ATLANTA – A tantalizing question is emerging from the raging debate over incentive meetings, employee retreats, and the appropriate use of U.S. government bailout dollars:
Can the principles and practice of corporate social responsibility (CSR) help reassert the legitimacy of meetings, the industry that plans them, and the client organizations that are now weighing whether to abandon the benefits that meetings deliver?
The story so far is familiar to anyone who heard the discussion at MPI’s MeetDifferent conference in Atlanta. Incentive meetings organized by companies that had received bailout money from the U.S. government led to a flurry of questions and attacks—aimed not only at incentives, but at any meeting organized by any company receiving government funds.
The problem for the industry is that the public reaction is hardly surprising. If meeting professionals have been slow, and not always entirely clear, in highlighting the jobs, economic spin-offs, and tax revenues we deliver to local economies, why are we surprised when politicians (or our friends and neighbours) miss the point?
There’s a middle ground that comes straight from some of the informal hallway conversations that took place during MeetDifferent. (You’d almost think those crazy meetings people are onto something when they insist on the power of face-to-face discussion to shape solutions to tough problems.)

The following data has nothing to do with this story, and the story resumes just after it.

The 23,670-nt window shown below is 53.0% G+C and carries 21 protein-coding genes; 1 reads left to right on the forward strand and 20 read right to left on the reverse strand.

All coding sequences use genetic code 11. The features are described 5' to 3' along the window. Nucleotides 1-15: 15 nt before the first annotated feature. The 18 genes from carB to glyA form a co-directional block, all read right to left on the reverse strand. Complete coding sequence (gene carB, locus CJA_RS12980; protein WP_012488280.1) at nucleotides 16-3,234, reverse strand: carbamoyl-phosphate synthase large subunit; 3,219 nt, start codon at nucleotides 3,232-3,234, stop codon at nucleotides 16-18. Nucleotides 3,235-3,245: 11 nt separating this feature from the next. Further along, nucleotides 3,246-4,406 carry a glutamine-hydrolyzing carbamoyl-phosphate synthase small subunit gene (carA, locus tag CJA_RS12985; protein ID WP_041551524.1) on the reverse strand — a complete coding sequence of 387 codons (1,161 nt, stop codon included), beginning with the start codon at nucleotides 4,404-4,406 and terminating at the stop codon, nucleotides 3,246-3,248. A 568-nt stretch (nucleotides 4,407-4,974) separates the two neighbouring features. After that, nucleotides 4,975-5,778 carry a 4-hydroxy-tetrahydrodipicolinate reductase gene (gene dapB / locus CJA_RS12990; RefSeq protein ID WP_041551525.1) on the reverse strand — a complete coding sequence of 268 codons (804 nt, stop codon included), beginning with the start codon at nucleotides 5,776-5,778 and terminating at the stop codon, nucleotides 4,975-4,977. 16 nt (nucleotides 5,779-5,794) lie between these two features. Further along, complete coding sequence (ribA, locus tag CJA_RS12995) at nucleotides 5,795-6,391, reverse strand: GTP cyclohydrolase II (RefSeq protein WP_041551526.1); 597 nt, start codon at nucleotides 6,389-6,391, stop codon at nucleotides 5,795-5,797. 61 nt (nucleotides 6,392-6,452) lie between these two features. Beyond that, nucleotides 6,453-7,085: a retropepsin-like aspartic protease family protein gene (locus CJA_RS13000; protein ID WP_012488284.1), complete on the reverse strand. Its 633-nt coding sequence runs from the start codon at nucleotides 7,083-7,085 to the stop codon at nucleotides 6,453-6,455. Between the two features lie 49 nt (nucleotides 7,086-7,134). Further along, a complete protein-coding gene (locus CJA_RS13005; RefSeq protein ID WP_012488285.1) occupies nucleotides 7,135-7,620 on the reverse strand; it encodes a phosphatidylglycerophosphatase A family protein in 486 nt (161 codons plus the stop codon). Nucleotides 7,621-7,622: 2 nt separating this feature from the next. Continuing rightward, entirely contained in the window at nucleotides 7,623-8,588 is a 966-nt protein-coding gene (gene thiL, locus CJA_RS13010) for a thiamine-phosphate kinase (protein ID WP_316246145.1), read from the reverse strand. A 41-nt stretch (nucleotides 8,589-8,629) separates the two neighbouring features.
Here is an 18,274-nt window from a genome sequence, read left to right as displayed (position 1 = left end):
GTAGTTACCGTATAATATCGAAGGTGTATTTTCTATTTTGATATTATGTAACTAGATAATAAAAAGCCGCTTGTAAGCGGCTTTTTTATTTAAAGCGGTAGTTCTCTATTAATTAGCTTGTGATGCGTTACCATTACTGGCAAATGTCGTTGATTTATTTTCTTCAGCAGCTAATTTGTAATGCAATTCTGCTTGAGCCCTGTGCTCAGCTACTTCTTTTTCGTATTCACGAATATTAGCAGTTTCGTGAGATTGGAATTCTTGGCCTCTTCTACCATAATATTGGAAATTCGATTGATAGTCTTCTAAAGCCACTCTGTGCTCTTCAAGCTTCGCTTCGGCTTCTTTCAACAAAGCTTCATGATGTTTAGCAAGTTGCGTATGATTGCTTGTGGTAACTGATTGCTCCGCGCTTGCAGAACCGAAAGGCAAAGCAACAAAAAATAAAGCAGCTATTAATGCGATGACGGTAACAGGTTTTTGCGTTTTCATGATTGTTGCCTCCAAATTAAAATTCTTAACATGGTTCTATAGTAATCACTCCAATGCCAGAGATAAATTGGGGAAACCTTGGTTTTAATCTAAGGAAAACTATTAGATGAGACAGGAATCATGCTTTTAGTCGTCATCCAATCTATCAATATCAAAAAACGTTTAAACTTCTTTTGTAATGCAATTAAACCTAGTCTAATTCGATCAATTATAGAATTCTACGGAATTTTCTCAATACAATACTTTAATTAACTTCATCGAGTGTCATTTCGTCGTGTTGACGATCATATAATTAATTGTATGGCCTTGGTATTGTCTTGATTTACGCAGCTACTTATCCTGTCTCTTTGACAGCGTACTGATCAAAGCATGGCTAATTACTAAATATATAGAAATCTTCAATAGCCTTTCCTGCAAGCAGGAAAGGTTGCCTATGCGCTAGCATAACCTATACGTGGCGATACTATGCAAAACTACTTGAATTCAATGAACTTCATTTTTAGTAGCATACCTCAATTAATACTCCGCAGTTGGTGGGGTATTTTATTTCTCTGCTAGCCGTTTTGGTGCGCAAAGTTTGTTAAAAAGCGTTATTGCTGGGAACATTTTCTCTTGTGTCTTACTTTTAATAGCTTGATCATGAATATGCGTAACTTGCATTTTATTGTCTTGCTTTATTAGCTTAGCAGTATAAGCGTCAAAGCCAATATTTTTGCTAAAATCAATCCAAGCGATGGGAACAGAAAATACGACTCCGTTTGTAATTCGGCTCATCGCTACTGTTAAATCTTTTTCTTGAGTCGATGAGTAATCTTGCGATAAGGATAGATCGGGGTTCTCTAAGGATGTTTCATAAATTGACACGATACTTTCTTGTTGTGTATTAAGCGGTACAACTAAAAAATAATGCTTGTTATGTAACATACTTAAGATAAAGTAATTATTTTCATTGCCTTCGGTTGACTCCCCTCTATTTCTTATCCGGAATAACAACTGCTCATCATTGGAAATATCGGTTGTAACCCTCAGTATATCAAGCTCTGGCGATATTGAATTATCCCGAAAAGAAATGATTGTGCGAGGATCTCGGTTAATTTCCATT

The conversations went something like this.
What if a company listened to the tone of the times and opted for a different kind of incentive?
Instead of offering top sellers a week at a casino resort, why not assemble a list of smart, responsible, sustainable incentives that recognize the precariousness of daily life: like a share of a child’s college tuition, or three months of mortgage payments, or a generous donation in the individual’s name to the charity of his or her choice?
But no, one colleague replied—incentives work because they create lasting memories that participants would never have sought out for themselves. Fair enough. But look no farther than Tim Sanders’ account of the Timberland Co. visit to the Ninth Ward in New Orleans for evidence that the most memorable experiences needn’t take place at a blackjack table, a golf course (sorry, Andrew), or a ski hill.
There will always be high-performing executives or sales reps who are genuinely motivated by the promise of a traditional incentive trip. But what if it became standard practice to offer a menu of options that included the glitzy destination, but left it to each employee to choose the incentive that was most meaningful to them?
Companies would quite legitimately earn kudos for taking a more responsible approach.
Over time, incentive planners (and their critics) would get to test their assumptions about the reward programs that are needed to drive business results.
And if the industry as a whole showed its courage and audacity by proposing such a socially responsible approach, it would be a whole lot more difficult to cast meeting professionals as the evil, profligate villains in an age of scarcity. Rather than just asking our communities and stakeholders to listen to our words, we would be inviting them to watch us take action and judge the results for themselves.